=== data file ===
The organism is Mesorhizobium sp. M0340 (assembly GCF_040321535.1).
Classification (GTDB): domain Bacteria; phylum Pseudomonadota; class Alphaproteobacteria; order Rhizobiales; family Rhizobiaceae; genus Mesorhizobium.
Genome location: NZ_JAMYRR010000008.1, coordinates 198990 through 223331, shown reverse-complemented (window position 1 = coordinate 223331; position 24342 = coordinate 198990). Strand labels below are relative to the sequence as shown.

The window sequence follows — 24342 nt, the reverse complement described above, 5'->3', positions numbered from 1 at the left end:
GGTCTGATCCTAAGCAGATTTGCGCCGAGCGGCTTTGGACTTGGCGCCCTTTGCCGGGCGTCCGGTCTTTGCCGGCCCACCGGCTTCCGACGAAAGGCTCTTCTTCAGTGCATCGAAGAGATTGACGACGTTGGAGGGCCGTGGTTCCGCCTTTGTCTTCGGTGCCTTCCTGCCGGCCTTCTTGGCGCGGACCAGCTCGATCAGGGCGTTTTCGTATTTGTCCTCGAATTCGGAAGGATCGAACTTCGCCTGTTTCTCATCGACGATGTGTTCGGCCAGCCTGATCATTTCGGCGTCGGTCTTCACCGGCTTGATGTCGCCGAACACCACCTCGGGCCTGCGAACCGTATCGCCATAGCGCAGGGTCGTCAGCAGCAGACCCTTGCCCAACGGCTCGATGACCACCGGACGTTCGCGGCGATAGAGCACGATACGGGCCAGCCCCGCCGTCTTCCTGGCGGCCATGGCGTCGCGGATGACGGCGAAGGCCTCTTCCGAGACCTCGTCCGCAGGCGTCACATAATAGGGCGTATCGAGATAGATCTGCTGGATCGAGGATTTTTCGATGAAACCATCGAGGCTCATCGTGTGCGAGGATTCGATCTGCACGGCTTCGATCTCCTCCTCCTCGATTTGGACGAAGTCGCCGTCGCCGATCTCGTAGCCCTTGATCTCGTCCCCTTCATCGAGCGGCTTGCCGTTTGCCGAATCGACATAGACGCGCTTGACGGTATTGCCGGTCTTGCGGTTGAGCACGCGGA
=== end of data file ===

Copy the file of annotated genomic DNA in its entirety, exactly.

The organism is Mesorhizobium sp. M0340 (assembly GCF_040321535.1).
Classification (GTDB): domain Bacteria; phylum Pseudomonadota; class Alphaproteobacteria; order Rhizobiales; family Rhizobiaceae; genus Mesorhizobium.
Genome location: NZ_JAMYRR010000008.1, coordinates 198990 through 223331, shown reverse-complemented (window position 1 = coordinate 223331; position 24342 = coordinate 198990). Strand labels below are relative to the sequence as shown.

The window sequence follows — 24342 nt, the reverse complement described above, 5'->3', positions numbered from 1 at the left end:
GGTCTGATCCTAAGCAGATTTGCGCCGAGCGGCTTTGGACTTGGCGCCCTTTGCCGGGCGTCCGGTCTTTGCCGGCCCACCGGCTTCCGACGAAAGGCTCTTCTTCAGTGCATCGAAGAGATTGACGACGTTGGAGGGCCGTGGTTCCGCCTTTGTCTTCGGTGCCTTCCTGCCGGCCTTCTTGGCGCGGACCAGCTCGATCAGGGCGTTTTCGTATTTGTCCTCGAATTCGGAAGGATCGAACTTCGCCTGTTTCTCATCGACGATGTGTTCGGCCAGCCTGATCATTTCGGCGTCGGTCTTCACCGGCTTGATGTCGCCGAACACCACCTCGGGCCTGCGAACCGTATCGCCATAGCGCAGGGTCGTCAGCAGCAGACCCTTGCCCAACGGCTCGATGACCACCGGACGTTCGCGGCGATAGAGCACGATACGGGCCAGCCCCGCCGTCTTCCTGGCGGCCATGGCGTCGCGGATGACGGCGAAGGCCTCTTCCGAGACCTCGTCCGCAGGCGTCACATAATAGGGCGTATCGAGATAGATCTGCTGGATCGAGGATTTTTCGATGAAACCATCGAGGCTCATCGTGTGCGAGGATTCGATCTGCACGGCTTCGATCTCCTCCTCCTCGATTTGGACGAAGTCGCCGTCGCCGATCTCGTAGCCCTTGATCTCGTCCCCTTCATCGAGCGGCTTGCCGTTTGCCGAATCGACATAGACGCGCTTGACGGTATTGCCGGTCTTGCGGTTGAGCACGCGGA